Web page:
Back in 2002, I met a man who I thought was my friend, but who turned out to be a violent sex trafficker. For nearly two years of my life, this person forced me into prostitution in cities across the country. During that time, I suffered horrific abuse at the hands of my trafficker AND by the criminal justice system where I was arrested, convicted, and incarcerated many times. Unfortunately, even after I escaped my trafficker, I was not able to escape the criminal history that he had forced on me. I worked with a lawyer to clear my criminal history in New York using a special law that was passed specifically to help people like me. However, because I have convictions in many states that do not have laws to help victims of human trafficking clear their criminal records, my criminal history continues to plague me.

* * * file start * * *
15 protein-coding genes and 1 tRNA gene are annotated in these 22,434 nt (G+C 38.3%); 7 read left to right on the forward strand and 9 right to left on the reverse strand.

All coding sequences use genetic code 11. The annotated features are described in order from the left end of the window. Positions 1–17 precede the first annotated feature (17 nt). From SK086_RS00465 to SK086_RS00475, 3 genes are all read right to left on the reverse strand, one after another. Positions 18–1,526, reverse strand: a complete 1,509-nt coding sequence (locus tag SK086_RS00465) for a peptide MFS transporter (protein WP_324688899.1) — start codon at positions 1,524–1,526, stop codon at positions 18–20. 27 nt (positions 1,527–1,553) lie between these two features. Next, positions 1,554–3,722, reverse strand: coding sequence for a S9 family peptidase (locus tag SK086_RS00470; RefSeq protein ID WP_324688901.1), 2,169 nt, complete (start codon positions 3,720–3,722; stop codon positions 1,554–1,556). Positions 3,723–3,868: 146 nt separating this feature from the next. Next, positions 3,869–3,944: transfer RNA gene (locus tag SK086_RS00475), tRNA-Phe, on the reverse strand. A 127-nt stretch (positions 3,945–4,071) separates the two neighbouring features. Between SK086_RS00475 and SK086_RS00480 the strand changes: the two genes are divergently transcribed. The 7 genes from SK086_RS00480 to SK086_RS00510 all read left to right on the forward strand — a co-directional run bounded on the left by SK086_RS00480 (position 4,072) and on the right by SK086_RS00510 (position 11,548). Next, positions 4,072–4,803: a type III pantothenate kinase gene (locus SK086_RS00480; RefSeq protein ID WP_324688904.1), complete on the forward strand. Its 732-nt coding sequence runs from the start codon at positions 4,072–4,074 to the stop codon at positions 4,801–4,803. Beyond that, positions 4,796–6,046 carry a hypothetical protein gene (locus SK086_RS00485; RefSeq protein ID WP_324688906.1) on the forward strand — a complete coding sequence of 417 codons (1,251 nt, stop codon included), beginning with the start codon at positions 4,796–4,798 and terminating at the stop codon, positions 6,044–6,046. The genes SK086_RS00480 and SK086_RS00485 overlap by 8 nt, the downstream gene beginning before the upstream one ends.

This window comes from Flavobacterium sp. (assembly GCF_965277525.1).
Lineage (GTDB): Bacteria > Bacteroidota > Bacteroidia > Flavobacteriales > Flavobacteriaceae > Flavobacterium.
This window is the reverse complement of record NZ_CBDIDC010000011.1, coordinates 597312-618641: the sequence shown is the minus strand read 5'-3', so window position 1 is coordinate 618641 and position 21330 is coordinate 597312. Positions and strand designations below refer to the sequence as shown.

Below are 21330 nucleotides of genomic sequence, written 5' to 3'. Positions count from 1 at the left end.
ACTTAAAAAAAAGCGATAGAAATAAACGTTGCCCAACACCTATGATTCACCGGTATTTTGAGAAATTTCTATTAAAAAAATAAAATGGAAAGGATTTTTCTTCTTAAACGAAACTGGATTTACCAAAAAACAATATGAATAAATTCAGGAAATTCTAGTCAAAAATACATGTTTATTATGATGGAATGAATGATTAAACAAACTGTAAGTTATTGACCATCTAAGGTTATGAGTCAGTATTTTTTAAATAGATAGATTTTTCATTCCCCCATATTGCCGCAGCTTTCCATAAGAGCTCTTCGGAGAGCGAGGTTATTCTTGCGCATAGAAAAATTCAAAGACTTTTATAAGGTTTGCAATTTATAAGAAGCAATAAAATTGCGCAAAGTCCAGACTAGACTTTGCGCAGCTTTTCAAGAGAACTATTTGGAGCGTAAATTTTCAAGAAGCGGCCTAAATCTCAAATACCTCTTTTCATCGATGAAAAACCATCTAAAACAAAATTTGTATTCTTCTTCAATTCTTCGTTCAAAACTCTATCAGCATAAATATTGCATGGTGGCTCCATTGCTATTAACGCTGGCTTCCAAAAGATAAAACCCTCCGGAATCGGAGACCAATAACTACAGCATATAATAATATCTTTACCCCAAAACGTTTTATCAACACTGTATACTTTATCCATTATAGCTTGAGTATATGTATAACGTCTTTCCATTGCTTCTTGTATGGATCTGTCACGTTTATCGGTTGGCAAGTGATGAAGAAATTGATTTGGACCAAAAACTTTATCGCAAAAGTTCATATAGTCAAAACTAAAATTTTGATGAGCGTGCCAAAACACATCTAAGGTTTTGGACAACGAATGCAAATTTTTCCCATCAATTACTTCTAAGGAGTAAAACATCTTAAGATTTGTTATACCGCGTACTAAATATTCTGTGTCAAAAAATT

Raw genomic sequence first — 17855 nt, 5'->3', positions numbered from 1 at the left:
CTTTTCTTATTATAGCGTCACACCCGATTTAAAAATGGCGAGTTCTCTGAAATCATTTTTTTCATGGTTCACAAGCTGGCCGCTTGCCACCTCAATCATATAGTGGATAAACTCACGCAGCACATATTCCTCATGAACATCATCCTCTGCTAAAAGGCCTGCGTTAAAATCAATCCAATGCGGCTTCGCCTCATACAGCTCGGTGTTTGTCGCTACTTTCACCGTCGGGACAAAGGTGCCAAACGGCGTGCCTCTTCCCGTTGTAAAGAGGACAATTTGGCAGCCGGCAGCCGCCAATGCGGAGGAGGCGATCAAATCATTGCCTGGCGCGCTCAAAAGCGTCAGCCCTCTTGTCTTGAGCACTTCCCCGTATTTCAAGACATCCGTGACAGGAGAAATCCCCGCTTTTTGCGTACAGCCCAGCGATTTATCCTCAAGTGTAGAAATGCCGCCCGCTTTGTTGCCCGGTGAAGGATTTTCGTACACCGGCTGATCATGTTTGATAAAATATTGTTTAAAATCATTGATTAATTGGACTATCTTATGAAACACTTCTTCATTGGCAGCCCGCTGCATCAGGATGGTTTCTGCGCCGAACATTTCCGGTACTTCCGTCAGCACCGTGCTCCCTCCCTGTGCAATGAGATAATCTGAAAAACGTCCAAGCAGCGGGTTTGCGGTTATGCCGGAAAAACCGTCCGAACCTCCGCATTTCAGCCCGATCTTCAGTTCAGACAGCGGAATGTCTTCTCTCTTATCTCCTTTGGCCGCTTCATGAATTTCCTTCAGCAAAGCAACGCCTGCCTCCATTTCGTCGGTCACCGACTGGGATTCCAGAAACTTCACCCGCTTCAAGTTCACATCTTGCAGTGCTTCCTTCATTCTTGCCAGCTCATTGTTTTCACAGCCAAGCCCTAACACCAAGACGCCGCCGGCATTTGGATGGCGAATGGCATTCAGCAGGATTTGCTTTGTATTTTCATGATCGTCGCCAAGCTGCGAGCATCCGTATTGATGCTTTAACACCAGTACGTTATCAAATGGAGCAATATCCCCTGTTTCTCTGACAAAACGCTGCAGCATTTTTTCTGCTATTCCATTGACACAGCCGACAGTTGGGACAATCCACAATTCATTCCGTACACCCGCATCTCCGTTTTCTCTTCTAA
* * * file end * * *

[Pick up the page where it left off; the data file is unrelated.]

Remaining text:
Ten years after escaping my trafficker, I have furthered my education, obtained specialized job training, and done everything in my power to make myself competitive in today’s job market. Despite my greatest efforts, I am still denied employment based upon my criminal convictions. This happened most recently in April of 2014 and I am now searching for a job again. Every time I apply for a job, I do so with the fear that disclosing my many convictions for prostitution will keep an employer from giving my application a second glance. I will never know how many times I might have gotten a job offer if I had been given an interview where I could explain my criminal history in person, rather than simply checking a box on a form that leaves no room for explanation. The Fair Chance Act would give me just that – a fair chance to show employers my skills and dedication BEFORE they see my criminal history. It would even give me a chance to tell employers the context of my criminal history in person and on my own terms.
I don’t want special treatment. All I want to do is get a job and support my family. Being a survivor of trafficking should not bar me from a fair chance to compete for jobs.